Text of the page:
Since that decision, there has been a few cases that have allowed the courts to define the limits of the aeronautical authorities. The first of these cases came before the Ontario Court of Appeal in GE Capital Aviation Services, Inc. v. Winnipeg Airports Authority Inc.4 Here, the issue before the court was whether the aeronautical authorities had the right to call on the security posted by lessors in order to obtain the release of their aircraft (pursuant to a release protocol negotiated by all interested parties) and satisfy the unpaid charges.
The Court of Appeal held that, in practical terms, the aeronautical authorities' detention remedy is a statutory device intended to drive all interested parties to negotiate the payment of any debts owed to the aeronautic authorities, against the prospect of the release of the detained aircraft.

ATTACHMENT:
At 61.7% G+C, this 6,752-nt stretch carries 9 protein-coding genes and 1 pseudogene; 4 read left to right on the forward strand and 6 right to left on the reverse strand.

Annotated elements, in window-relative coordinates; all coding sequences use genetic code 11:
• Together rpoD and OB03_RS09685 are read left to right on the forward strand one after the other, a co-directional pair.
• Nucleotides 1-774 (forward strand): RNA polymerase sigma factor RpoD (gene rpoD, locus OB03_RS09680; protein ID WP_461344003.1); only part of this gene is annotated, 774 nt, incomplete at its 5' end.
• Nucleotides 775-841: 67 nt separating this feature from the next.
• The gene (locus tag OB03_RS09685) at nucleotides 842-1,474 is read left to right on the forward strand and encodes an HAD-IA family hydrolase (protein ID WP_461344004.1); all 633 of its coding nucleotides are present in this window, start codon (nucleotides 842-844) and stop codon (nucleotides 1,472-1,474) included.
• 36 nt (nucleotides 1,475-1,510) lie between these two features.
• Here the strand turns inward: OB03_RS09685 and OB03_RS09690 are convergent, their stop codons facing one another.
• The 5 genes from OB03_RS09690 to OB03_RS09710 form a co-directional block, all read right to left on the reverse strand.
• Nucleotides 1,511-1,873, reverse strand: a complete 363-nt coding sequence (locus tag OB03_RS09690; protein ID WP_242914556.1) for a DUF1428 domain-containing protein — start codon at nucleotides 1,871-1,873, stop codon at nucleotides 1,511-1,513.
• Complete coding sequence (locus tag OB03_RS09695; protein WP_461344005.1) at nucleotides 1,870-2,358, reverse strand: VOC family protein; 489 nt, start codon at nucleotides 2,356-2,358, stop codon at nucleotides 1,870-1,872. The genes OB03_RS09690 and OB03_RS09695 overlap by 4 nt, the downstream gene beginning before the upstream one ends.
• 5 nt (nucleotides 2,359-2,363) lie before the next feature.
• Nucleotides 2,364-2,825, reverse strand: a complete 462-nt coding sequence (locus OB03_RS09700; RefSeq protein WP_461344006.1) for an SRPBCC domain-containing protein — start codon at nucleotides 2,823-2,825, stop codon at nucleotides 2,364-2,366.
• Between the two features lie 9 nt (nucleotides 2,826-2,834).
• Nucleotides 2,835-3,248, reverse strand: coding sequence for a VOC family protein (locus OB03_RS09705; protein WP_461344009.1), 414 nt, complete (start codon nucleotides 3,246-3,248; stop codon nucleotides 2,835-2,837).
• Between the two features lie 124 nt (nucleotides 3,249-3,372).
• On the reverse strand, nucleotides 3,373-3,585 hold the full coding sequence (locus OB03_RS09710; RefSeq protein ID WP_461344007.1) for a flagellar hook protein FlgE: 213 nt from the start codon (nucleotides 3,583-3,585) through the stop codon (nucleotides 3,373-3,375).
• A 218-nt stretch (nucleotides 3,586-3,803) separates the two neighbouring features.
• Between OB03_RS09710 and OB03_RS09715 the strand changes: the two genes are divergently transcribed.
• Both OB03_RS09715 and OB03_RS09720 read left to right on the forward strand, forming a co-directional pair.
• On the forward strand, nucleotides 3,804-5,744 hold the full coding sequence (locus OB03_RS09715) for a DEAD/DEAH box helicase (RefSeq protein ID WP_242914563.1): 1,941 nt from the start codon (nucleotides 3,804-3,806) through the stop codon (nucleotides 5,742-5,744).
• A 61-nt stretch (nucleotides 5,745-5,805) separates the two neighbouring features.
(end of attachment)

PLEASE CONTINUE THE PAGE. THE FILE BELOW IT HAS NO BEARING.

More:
This decision was followed by the Alberta case of Zoom Airlines5 where limits to the rights of the aeronautical authorities were first met. In Zoom Airlines, notice of termination of the lease was given by a lessor prior to the relevant aircraft departing from Paris bound to Calgary. Upon landing in Calgary, an agent appointed by the lessor boarded the Canadian-registered aircraft, advised the flight captain that he was repossessing the aircraft on behalf of his principal and collected the aircraft's Certificate of Airworthiness, the Certificate of Registration and the technical log books. The first two documents were thereafter surrendered by the agent to Transport Canada, the governing regulatory authority which, a few days later, issued a temporary Certificate of Registry in the name of a lessor's appointee. Meanwhile, the Calgary Airport Authority applied for and obtained an order to seize and detain the aircraft. Seizure was effected thereafter. Despite the absence of notice and the fact that the civil registry still showed Zoom as the registered owner, the Motions Judge held that registration in the name of Zoom had been cancelled in accordance with the Canadian Aeronautics Regulations ("CARs") upon the lessor terminating the lease and taking possession, through its representative, of the Certificate of Registration and Certificate of Airworthiness and remitting the same to Transport Canada. These acts effectively took possession of the aircraft away from Zoom. The decision was confirmed by a majority of the Alberta Court of Appeal and leave to appeal to the Supreme Court of Canada was denied.